U. S. Steel supplied steel for and erected many famous structures across the United States, including:
- San Francisco-Oakland Bay Bridge
- U. S. Steel Tower in Pittsburgh and remains home to the company’s global headquarters.
- Willis Tower and Hancock Tower in Chicago
- New Orleans Superdome
- United Nations Building in New York City
- Vehicle Assembly Building at NASA’s Kennedy Space Station in Florida
- Unisphere sculpture for the 1965 New York World’s Fair
- Pablo Picasso’s untitled sculpture in Chicago known as the “Chicago Picasso.”
- Tappan Zee, Verrazano Narrows and Henry Hudson bridges in New York City
- New River Gorge Bridge in West Virginia
- Chesapeake Bay Bridge in Maryland
- “Three Sisters” bridges in Pittsburgh
Middle: (left to right) Flat Iron Building (one of the first steel-infrastructure skyscrapers in NYC) and Willis Tower
Bottom: Chesapeake Bay Bridge
Navigating Tough Times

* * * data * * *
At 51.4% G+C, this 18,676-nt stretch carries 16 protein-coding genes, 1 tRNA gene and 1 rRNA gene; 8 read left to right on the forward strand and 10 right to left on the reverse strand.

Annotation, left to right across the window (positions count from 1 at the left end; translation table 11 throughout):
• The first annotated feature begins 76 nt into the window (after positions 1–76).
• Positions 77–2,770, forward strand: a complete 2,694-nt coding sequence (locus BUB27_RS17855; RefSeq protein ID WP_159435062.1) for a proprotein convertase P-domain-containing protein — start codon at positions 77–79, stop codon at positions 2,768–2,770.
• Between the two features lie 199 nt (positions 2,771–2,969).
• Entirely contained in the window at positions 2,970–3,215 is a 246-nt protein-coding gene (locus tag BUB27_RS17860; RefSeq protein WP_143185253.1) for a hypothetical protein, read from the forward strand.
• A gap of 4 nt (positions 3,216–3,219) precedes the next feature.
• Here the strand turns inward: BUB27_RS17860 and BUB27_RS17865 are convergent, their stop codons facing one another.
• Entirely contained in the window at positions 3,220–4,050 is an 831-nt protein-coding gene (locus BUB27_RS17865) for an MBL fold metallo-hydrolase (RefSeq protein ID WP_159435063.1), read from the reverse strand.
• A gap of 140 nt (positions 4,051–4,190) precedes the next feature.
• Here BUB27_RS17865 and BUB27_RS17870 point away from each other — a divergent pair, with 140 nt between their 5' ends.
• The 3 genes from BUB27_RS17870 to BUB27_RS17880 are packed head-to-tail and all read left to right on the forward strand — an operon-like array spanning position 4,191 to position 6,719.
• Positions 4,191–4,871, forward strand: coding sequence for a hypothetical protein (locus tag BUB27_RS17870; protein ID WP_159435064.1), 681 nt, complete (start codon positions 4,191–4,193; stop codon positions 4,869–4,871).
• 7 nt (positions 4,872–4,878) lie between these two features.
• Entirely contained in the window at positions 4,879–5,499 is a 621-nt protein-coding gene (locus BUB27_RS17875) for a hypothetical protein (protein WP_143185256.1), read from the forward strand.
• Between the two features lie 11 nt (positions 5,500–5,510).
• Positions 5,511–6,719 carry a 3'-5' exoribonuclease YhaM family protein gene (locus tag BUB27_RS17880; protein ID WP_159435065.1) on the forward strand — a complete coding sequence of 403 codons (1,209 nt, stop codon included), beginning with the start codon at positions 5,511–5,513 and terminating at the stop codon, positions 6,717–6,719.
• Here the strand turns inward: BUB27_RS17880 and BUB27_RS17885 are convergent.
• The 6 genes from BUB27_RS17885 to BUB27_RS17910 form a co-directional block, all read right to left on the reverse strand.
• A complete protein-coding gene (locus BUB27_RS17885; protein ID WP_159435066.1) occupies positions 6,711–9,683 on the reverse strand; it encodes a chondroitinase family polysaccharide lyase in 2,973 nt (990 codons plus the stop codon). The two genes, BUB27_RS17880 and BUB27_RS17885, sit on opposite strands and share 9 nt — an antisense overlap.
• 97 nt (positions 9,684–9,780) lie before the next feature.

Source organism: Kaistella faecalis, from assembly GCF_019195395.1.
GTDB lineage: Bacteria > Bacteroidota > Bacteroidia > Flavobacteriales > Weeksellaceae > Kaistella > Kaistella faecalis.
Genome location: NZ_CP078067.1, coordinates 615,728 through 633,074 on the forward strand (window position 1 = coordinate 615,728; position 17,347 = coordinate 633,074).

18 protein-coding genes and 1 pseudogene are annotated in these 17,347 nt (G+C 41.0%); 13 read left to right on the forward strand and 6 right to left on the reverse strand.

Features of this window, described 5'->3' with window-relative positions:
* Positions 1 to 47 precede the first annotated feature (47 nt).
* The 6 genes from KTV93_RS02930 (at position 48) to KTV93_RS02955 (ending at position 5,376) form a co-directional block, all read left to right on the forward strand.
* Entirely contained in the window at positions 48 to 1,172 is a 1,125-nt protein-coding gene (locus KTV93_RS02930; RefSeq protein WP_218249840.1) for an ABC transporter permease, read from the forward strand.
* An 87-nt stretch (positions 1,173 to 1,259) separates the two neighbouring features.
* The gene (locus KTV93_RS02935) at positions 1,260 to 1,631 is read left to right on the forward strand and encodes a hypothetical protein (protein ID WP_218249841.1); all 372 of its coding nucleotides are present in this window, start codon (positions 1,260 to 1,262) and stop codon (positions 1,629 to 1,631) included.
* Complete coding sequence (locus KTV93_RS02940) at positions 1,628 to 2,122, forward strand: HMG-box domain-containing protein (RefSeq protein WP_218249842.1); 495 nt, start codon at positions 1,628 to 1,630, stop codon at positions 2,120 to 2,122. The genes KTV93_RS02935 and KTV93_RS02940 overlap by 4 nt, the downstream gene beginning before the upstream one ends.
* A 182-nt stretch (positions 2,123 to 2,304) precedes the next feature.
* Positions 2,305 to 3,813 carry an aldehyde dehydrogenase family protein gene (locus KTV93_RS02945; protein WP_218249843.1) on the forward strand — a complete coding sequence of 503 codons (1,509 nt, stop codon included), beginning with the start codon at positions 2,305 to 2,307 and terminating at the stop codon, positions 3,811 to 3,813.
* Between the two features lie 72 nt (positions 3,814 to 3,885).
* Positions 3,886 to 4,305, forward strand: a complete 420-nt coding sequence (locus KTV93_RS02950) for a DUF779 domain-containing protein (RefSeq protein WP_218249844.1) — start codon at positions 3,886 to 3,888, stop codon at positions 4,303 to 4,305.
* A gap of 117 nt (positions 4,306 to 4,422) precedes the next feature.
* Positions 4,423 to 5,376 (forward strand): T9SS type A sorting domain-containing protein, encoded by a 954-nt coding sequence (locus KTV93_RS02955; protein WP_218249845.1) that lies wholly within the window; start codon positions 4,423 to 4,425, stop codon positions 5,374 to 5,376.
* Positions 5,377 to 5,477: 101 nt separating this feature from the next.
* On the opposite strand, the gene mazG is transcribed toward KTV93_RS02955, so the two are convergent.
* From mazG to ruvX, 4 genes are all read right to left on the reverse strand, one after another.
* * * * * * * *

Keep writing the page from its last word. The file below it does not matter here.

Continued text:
Building for the Future During the Great Depression.
As it was for the vast majority of U.S. businesses, the Great Depression in the 1930s was a time of unprecedented struggle for U. S. Steel. But as our company sales hit an all-time low in 1933, we kept our focus on the future.
Under the leadership of our chairman at the time, Myron C. Taylor, U. S. Steel began modernizing operations. Starting in 1932, we began closing some facilities while updating and building others. We also began shifting focus to making more steel for consumer products such as automobiles and household appliances.
Answering the Call with the Strength of Steel.